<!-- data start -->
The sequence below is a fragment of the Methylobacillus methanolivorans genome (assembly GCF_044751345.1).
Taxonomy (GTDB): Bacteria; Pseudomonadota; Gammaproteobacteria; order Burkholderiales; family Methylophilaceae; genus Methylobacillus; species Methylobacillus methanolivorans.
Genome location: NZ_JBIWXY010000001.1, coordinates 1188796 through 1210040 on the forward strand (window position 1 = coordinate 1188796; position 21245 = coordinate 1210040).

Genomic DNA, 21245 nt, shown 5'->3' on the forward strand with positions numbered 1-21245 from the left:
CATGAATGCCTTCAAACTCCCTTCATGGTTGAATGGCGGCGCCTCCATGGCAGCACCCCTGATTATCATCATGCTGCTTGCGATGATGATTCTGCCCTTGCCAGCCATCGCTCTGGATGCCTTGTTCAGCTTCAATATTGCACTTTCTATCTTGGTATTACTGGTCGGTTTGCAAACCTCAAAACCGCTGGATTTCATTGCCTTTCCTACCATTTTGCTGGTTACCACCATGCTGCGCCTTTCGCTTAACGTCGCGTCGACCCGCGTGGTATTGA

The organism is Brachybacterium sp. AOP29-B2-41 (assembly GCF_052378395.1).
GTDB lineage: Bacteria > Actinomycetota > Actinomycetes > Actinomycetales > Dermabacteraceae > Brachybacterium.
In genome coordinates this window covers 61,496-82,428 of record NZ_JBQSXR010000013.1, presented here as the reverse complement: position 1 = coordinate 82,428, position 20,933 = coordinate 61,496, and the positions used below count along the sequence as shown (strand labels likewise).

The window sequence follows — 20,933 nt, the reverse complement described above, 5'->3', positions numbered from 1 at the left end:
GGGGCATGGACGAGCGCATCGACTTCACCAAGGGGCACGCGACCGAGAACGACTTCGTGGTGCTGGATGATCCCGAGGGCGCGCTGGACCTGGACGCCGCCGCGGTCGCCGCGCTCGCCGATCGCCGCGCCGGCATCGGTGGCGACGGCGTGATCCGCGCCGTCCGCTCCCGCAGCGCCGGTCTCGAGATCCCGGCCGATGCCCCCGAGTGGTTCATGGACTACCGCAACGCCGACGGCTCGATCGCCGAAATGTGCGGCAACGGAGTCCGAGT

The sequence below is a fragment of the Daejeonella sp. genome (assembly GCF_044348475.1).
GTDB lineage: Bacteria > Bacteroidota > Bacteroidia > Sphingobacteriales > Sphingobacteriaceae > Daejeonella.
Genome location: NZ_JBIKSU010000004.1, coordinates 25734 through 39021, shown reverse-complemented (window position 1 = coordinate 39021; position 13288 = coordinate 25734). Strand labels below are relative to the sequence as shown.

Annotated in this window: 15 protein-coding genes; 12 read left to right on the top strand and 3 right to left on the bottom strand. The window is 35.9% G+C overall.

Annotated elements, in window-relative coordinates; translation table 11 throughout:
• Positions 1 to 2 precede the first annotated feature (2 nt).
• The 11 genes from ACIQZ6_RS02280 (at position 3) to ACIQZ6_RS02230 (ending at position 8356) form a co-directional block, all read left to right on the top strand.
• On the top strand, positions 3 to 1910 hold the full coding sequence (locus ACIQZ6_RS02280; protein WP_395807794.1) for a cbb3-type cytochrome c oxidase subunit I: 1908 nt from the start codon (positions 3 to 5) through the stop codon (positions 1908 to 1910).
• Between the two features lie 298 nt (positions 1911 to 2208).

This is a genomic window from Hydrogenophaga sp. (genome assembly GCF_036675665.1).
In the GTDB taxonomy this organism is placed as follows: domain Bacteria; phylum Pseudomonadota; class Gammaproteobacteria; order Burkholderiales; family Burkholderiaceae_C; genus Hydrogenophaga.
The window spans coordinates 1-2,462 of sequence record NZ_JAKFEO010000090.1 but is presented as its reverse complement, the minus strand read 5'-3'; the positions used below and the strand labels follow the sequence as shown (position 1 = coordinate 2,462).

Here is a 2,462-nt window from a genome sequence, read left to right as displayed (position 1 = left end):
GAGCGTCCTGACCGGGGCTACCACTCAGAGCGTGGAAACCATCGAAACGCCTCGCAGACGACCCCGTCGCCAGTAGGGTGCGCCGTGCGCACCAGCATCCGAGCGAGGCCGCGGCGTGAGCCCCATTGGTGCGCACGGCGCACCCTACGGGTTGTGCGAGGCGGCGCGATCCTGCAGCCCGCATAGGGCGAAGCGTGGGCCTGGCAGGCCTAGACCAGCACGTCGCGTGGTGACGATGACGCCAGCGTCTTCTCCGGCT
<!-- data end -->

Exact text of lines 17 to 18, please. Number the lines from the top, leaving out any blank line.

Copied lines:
• The 11 genes from ACIQZ6_RS02280 (at position 3) to ACIQZ6_RS02230 (ending at position 8356) form a co-directional block, all read left to right on the top strand.
• On the top strand, positions 3 to 1910 hold the full coding sequence (locus ACIQZ6_RS02280; protein WP_395807794.1) for a cbb3-type cytochrome c oxidase subunit I: 1908 nt from the start codon (positions 3 to 5) through the stop codon (positions 1908 to 1910).